Gene Expression

Why Asians are so short (perhaps)

A few days ago I posted on a gene, HMGA2, which seems to be implicated in a small proportion of the normal human variation in height. There seems to be an SNP which comes in two flavors which results in a different in height in an additive & independent manner. A friend of mine pointed out that this SNP exhibits different frequencies in different populations. The “short” allele, which tends to have an average effect of decreasing the expectation in height, is the derived form. That is, it is a newer mutant in relation to the ancestral “tall” allele. Second, it seems that it is extant at a much higher frequency in East Asians than amongst Europeans and Africans. I won’t repeat the evolutionary speculations I offered in my previous post, but it seems clear that small chunks of data such as this will be fertile seed for future conjecture and model building.

Comments

  1. #1 agnostic
    September 6, 2007

    Maybe shorter people are more able to keep their balance on horses, the better to decimate a sedentary population and make off with their women.

  2. #2 CRM-114
    September 6, 2007

    Three centuries ago, the Scots were short people. Now they’re tall. It’s got to be the diet.

    I live in Alhambra, California, which has a sizeable community of Chinese descent. The oldsters tend to be short, the kids not. It’s got to be the diet.

  3. #3 razib
    September 6, 2007

    I live in Alhambra, California, which has a sizeable community of Chinese descent. The oldsters tend to be short, the kids not. It’s got to be the diet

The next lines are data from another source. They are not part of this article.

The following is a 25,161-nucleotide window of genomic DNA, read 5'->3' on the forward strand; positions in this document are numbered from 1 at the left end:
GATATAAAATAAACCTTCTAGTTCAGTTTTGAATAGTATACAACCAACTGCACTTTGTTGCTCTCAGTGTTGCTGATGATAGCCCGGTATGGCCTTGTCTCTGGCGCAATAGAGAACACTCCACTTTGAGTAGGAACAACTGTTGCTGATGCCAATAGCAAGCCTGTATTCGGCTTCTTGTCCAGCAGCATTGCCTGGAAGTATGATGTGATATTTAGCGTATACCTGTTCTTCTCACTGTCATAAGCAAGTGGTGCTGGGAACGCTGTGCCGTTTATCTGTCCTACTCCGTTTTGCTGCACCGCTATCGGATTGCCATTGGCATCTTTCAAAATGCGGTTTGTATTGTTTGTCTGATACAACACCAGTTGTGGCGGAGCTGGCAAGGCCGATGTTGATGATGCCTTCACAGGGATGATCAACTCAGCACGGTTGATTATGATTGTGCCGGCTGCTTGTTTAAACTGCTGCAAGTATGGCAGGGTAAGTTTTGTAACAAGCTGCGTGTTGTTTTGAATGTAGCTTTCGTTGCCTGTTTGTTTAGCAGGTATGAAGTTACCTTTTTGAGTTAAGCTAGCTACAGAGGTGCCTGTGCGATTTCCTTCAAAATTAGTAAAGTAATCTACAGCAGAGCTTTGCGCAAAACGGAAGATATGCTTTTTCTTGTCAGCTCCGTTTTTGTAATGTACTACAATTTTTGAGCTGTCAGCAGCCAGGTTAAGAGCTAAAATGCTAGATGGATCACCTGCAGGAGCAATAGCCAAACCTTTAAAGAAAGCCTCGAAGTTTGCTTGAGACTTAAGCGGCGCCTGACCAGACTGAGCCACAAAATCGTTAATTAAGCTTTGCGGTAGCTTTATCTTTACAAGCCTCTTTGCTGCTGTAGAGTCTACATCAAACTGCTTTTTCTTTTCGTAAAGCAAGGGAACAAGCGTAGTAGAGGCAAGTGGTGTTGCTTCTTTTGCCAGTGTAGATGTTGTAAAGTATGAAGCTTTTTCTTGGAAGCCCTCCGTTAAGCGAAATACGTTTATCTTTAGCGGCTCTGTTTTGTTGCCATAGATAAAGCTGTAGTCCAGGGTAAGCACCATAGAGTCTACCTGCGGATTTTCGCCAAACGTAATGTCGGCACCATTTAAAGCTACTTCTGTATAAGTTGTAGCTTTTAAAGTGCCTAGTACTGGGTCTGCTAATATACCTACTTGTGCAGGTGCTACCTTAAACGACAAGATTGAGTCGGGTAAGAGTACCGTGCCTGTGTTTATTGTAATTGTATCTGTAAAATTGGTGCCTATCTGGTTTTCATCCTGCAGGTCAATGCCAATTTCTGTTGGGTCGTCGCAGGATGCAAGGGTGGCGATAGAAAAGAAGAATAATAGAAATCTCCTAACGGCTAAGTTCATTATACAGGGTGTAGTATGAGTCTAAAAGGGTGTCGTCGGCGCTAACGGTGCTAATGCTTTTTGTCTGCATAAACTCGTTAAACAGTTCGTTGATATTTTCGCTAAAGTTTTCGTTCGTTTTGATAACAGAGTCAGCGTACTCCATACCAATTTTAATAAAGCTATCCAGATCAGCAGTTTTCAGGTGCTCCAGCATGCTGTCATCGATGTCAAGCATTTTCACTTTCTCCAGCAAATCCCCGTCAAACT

are they as tall as whites and blacks? is that the diet?

  4. #4 Jason Malloy
    September 6, 2007

    Adopted Koreans (and other Asian groups) do not grow as tall (or fat) as their white siblings. Perhaps they were ‘undernourished’ in the womb or some such, but then why do they do better at school, etc?

  5. #5 cuchulkhan
    September 6, 2007

    Lactose intolerance too.

  6. #6 razib
    September 6, 2007

    Lactose intolerance too.

    the traits aren’t analogous though. LI is a single locus mendelian trait. height is a quantitative trait with no locus of large effect an a large fraction of potential environmental variance. the adoption studies are the clinchers though; some argue that diff. east asian diet is the reason behind the shorter heights of modern japanese, but obviously not as much of an issue with korean adoptees.

  7. #7 agnostic
    September 6, 2007

    Plus, why do Af-Ams, who are also more likely than Whites to be LI, grow taller than Whites or Asians? And Asians are more likely to eat healthier food, and Af-Ams more likely to eat junk.

  8. #8 razib
    September 6, 2007

    Plus, why do Af-Ams, who are also more likely than Whites to be LI, grow taller than Whites or Asians?

    last i checked the growth charts they were about the same height as american whites.

  9. #9 hip hip array
    September 6, 2007

    height is a quantitative trait with no locus of large effect

    Mbuti what about the pygmies?